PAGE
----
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From the staff of the Tampa Bay Times

Was Trey Radel naive enough to think no one would notice his cocaine arrest?

Trey Radel during happier times, Mexico 2008

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Trey Radel during happier times, Mexico 2008

22

November

His voice shaky, his words contrite yet hopeful, Rep. Trey Radel said Wednesday night that he would enter treatment for his problems but not resign.

But as sorry as he seemed, a review of events raise the question whether the 37-year-old Republican thought no one would notice he was swept up in a drug sting.

Radel was busted Oct. 29, but the arrest did not become public until this Tuesday, and only then did he inform House Speaker John Boehner. Radel’s legal first name is not Trey. It's Henry. So it would have not popped out in court documents. In D.C. the 8-ball of cocaine he bought for $260 warranted only a misdemeanor, a charge that doesn't attention. In Florida, he would have faced a felony.

Even if he was not that naive, there’s a whiff that maybe, just maybe, he’d get by.

Radel continued to vote and tweet (his nonstop presence on social media ranged from witty to partisan to buffoonish) as if nothing happened. He held a re-election fundraiser at a country club in Naples.

Donors were beckoned to “Gourmet with Trey”  -- not a sign from a man ready to beg for forgiveness.

A week ago today, Radel was the former TV reporter who happily chatted up Washington’s press corps. He told the Washington Post how during the government shutdown he had to drive his wife and child home because the boy had an ear infection. He lamented the stress commuting had on his family, stress he apparently worked off by getting intimate with D.C.’s bar scene.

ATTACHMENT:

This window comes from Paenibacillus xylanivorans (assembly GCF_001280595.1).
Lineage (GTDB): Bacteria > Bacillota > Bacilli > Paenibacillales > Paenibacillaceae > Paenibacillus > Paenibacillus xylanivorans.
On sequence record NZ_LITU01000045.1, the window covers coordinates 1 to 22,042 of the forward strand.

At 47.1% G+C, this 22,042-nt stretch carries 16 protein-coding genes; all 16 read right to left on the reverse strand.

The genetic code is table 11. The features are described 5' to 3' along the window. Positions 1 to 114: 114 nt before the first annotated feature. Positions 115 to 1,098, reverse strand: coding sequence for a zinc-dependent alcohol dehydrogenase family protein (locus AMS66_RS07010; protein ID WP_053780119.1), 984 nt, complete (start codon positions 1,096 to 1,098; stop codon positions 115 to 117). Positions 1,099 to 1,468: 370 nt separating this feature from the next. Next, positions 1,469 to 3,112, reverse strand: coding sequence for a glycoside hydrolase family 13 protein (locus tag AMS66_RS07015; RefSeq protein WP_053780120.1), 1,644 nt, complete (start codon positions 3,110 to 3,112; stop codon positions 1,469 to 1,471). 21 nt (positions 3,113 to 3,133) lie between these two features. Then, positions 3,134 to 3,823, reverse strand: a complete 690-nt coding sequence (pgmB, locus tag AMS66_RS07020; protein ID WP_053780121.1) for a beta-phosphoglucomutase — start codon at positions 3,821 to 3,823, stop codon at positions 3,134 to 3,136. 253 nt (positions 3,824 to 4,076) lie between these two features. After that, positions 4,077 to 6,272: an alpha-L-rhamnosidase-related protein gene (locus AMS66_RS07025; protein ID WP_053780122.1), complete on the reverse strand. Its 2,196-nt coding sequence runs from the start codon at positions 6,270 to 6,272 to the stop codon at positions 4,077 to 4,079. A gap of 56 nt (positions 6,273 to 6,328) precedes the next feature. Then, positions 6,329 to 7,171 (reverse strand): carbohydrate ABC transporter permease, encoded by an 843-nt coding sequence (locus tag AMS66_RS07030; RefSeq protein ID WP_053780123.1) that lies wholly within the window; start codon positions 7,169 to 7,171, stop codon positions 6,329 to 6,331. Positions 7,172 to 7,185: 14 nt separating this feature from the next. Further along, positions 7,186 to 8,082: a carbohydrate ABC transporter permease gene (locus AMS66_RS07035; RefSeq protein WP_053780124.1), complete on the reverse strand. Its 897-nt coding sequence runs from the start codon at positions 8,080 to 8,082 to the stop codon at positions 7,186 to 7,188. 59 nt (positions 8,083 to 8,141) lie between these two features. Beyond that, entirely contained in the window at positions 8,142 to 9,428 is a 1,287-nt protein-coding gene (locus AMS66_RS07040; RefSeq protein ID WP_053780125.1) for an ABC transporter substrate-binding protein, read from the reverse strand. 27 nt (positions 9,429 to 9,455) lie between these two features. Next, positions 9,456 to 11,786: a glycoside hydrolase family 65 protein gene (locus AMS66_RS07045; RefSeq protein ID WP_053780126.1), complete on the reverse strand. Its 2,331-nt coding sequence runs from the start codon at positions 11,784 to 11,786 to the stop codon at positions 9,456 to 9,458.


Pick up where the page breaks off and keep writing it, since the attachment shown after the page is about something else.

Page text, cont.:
“I have yet to have a bad martini in DC,” he told the Hill. “My favorite is Ketel One, up with blue cheese stuffed olives shaken by Mary at The Palm.”

Radel checked himself into a treatment facility Thursday, vowing to return a changed man. He has not once said he has a drug problem and initially blamed the cocaine purchase on alcoholism. But court documents show a different picture: Radel had been in Washington for less than a year and had already become a regular customer of a drug dealer, who gave him up to the cops.

Radel’s swift cooperation with the police -- leading them to his apartment he handed over more cocaine -- provided him kind treatment. He wasn’t booked into jail, so no mug shot and no news attention.

That ended Tuesday, and so did likely Radel's tenure as the representative for Florida’s 19th Congressional District.

[Last modified: Friday, November 22, 2013 9:34pm]

    

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